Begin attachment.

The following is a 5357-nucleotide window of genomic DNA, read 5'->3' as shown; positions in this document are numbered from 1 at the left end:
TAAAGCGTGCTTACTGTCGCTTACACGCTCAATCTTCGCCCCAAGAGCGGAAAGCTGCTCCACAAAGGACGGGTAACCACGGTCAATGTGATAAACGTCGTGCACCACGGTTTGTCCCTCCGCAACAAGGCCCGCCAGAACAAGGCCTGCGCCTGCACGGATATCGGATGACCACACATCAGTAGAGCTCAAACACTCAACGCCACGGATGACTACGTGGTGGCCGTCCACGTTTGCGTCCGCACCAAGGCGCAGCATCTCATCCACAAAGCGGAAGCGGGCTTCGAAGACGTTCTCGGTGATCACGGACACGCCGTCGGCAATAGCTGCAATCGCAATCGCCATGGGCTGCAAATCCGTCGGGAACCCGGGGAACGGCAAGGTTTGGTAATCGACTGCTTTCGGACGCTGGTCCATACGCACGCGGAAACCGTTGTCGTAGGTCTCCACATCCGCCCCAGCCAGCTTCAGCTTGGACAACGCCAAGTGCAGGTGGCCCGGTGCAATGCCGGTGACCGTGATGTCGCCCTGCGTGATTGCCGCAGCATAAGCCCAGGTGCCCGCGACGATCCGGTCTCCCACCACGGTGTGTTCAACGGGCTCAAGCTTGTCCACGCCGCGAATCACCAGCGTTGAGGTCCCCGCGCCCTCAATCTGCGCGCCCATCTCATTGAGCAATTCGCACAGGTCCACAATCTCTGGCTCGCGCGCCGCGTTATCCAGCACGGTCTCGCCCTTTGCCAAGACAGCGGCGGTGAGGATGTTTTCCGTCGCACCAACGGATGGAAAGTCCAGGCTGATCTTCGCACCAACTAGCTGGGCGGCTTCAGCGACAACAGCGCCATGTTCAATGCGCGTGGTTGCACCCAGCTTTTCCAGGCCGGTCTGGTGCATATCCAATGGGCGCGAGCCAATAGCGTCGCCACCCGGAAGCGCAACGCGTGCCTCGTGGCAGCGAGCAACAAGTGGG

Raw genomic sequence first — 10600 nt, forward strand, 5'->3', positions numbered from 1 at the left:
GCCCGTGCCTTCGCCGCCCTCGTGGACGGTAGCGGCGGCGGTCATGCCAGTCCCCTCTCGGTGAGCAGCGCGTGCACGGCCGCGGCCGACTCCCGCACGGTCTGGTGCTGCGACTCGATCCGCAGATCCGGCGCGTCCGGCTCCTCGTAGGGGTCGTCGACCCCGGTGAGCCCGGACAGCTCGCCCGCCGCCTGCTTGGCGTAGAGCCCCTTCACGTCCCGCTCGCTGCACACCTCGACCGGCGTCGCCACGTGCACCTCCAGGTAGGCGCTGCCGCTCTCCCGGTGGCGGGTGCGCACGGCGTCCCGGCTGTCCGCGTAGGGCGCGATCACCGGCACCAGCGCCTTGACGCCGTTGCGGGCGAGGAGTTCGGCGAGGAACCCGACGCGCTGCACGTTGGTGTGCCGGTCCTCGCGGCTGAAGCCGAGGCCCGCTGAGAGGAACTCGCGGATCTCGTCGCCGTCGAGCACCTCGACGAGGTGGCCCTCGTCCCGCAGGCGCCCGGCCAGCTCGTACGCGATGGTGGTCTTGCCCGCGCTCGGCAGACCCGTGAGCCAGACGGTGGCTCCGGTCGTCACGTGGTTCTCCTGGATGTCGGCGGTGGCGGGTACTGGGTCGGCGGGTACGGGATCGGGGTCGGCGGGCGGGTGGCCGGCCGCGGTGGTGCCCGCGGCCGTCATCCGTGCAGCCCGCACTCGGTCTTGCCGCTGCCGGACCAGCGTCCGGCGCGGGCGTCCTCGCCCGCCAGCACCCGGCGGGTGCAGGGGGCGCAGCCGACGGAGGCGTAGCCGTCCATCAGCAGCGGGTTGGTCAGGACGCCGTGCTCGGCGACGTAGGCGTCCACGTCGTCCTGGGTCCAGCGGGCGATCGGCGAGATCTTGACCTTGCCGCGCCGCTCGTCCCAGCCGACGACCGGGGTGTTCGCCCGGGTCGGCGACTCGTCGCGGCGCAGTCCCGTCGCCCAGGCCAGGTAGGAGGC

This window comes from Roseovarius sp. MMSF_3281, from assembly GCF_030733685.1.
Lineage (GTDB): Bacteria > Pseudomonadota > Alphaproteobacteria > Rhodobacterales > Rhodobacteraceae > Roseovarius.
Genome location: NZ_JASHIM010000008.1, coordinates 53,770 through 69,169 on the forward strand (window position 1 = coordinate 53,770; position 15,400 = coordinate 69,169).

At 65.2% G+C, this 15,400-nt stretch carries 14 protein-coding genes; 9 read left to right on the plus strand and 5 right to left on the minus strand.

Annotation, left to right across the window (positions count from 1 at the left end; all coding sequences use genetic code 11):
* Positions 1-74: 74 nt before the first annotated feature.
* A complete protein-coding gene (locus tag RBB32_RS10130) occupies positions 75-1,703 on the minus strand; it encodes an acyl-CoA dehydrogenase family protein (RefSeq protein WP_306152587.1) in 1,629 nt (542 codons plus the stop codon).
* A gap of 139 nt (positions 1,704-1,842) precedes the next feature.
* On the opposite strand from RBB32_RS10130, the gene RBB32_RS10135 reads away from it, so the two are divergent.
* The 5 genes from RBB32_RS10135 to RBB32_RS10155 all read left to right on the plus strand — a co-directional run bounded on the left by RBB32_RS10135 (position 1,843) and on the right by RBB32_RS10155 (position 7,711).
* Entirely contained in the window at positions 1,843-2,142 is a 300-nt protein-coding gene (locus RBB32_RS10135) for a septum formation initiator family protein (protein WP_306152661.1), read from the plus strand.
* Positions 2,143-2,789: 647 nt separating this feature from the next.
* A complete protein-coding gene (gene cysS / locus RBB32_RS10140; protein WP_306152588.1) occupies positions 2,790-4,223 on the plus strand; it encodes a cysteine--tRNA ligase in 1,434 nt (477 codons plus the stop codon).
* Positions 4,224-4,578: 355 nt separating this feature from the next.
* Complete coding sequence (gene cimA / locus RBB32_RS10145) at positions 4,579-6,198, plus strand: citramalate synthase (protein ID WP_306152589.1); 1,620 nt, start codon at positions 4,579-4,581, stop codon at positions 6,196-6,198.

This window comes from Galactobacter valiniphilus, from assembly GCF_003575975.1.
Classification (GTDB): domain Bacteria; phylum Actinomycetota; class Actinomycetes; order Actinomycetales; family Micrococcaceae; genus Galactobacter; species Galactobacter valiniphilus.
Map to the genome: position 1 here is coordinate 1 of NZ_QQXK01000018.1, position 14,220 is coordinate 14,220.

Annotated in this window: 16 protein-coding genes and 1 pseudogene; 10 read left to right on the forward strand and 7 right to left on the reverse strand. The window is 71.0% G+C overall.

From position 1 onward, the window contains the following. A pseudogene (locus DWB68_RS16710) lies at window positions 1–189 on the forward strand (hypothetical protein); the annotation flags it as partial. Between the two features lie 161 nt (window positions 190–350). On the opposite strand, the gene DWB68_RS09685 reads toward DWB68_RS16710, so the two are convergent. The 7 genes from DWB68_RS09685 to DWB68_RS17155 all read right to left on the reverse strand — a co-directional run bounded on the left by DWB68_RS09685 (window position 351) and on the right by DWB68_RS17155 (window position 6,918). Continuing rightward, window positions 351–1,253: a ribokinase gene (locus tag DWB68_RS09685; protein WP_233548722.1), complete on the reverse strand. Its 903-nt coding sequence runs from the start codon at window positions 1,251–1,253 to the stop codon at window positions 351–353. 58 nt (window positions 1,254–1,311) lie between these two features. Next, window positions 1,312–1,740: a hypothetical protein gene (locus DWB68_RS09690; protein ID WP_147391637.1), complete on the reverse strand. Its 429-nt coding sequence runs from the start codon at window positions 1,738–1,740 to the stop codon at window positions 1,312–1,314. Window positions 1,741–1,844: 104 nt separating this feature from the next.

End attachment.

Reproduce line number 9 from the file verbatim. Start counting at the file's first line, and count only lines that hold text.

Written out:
Annotation, left to right across the window (positions count from 1 at the left end; all coding sequences use genetic code 11):